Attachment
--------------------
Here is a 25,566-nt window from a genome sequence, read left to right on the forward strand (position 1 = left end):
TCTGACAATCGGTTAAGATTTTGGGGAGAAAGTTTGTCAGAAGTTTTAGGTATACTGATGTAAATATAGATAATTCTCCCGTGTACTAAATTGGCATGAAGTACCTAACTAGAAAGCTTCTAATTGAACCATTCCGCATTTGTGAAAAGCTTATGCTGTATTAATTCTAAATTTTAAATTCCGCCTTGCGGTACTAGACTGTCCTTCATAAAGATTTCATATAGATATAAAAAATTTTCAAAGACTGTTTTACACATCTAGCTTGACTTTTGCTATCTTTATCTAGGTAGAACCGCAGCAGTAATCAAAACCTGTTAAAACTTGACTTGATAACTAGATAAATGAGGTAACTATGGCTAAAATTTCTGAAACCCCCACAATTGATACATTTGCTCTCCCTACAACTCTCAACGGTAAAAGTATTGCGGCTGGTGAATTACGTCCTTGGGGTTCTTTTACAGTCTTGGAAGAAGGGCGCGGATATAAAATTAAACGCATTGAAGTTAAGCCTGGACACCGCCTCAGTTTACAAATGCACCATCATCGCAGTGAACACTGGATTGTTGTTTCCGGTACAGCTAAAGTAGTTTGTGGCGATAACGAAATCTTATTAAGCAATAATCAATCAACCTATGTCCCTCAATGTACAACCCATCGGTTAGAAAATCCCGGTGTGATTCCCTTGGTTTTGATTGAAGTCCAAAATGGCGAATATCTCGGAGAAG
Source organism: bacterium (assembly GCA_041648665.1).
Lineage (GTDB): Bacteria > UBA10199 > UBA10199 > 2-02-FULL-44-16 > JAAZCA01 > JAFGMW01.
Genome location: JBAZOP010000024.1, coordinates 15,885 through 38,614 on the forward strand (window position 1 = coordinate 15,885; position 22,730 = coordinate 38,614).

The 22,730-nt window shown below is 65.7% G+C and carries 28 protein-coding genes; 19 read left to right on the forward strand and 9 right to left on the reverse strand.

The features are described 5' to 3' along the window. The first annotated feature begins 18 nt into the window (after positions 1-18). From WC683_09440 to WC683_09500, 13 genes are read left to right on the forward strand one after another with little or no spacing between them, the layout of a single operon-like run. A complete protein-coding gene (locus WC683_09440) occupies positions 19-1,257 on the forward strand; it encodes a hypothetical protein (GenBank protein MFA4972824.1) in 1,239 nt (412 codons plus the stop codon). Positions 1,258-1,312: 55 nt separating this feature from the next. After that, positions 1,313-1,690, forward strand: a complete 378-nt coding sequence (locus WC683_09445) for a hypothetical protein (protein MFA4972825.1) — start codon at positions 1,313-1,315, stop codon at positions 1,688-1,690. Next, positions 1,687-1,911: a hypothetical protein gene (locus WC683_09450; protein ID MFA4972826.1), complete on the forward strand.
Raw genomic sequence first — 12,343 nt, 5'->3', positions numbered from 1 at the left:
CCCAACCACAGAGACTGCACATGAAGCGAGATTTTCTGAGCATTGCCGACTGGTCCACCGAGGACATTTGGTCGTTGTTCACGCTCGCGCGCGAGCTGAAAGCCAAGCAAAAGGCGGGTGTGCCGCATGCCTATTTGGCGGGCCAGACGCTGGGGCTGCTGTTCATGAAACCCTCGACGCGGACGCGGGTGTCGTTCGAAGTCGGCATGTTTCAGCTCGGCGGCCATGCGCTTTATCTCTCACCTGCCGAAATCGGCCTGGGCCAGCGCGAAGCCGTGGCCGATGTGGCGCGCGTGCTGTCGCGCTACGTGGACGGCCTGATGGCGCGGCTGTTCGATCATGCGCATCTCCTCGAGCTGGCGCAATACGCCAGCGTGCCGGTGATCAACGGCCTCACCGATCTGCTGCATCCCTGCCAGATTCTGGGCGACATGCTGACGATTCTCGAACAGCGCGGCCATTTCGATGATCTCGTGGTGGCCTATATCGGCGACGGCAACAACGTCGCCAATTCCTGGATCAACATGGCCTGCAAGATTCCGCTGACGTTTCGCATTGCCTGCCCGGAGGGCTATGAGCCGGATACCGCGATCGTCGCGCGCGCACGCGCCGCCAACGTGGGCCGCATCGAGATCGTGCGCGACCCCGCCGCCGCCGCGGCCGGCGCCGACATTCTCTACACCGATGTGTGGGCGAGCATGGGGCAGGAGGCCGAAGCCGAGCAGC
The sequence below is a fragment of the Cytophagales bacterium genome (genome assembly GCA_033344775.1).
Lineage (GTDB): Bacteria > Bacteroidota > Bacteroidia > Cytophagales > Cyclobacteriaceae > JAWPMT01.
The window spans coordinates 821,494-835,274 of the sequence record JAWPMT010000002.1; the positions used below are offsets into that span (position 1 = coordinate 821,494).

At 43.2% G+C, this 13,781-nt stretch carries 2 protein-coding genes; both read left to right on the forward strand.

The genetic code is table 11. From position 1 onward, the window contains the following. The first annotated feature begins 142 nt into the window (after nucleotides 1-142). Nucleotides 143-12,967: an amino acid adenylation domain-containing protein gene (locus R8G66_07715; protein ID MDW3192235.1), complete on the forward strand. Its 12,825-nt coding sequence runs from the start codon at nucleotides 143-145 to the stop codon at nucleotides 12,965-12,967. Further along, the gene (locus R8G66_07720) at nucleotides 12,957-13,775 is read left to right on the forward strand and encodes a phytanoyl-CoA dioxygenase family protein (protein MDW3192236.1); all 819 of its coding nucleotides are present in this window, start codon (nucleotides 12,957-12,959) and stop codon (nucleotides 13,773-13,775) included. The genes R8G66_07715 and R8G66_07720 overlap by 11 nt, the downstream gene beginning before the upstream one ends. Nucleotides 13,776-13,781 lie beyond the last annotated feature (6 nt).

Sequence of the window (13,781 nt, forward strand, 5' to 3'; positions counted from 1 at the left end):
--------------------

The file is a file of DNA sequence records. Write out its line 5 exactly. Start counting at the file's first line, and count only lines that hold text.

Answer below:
Genome location: JBAZOP010000024.1, coordinates 15,885 through 38,614 on the forward strand (window position 1 = coordinate 15,885; position 22,730 = coordinate 38,614).